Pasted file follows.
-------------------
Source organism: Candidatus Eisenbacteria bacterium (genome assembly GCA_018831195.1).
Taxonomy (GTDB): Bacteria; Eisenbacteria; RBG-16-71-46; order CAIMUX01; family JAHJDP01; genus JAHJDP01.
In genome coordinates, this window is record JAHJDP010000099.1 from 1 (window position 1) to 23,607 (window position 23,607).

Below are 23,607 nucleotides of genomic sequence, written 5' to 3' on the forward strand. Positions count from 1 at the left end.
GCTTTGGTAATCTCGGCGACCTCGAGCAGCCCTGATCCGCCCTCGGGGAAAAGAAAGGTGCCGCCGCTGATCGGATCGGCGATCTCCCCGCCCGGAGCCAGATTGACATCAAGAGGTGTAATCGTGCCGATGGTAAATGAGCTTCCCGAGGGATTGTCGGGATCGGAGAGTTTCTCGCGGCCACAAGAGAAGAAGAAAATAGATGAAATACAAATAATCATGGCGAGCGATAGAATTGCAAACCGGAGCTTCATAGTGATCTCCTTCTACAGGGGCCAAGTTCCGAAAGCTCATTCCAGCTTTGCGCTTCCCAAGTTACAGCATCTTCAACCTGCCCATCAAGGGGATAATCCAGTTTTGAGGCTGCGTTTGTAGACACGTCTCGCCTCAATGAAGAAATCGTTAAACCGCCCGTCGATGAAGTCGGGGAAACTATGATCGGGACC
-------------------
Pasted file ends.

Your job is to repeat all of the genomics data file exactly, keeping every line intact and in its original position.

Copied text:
Source organism: Candidatus Eisenbacteria bacterium (genome assembly GCA_018831195.1).
Taxonomy (GTDB): Bacteria; Eisenbacteria; RBG-16-71-46; order CAIMUX01; family JAHJDP01; genus JAHJDP01.
In genome coordinates, this window is record JAHJDP010000099.1 from 1 (window position 1) to 23,607 (window position 23,607).

Below are 23,607 nucleotides of genomic sequence, written 5' to 3' on the forward strand. Positions count from 1 at the left end.
GCTTTGGTAATCTCGGCGACCTCGAGCAGCCCTGATCCGCCCTCGGGGAAAAGAAAGGTGCCGCCGCTGATCGGATCGGCGATCTCCCCGCCCGGAGCCAGATTGACATCAAGAGGTGTAATCGTGCCGATGGTAAATGAGCTTCCCGAGGGATTGTCGGGATCGGAGAGTTTCTCGCGGCCACAAGAGAAGAAGAAAATAGATGAAATACAAATAATCATGGCGAGCGATAGAATTGCAAACCGGAGCTTCATAGTGATCTCCTTCTACAGGGGCCAAGTTCCGAAAGCTCATTCCAGCTTTGCGCTTCCCAAGTTACAGCATCTTCAACCTGCCCATCAAGGGGATAATCCAGTTTTGAGGCTGCGTTTGTAGACACGTCTCGCCTCAATGAAGAAATCGTTAAACCGCCCGTCGATGAAGTCGGGGAAACTATGATCGGGACC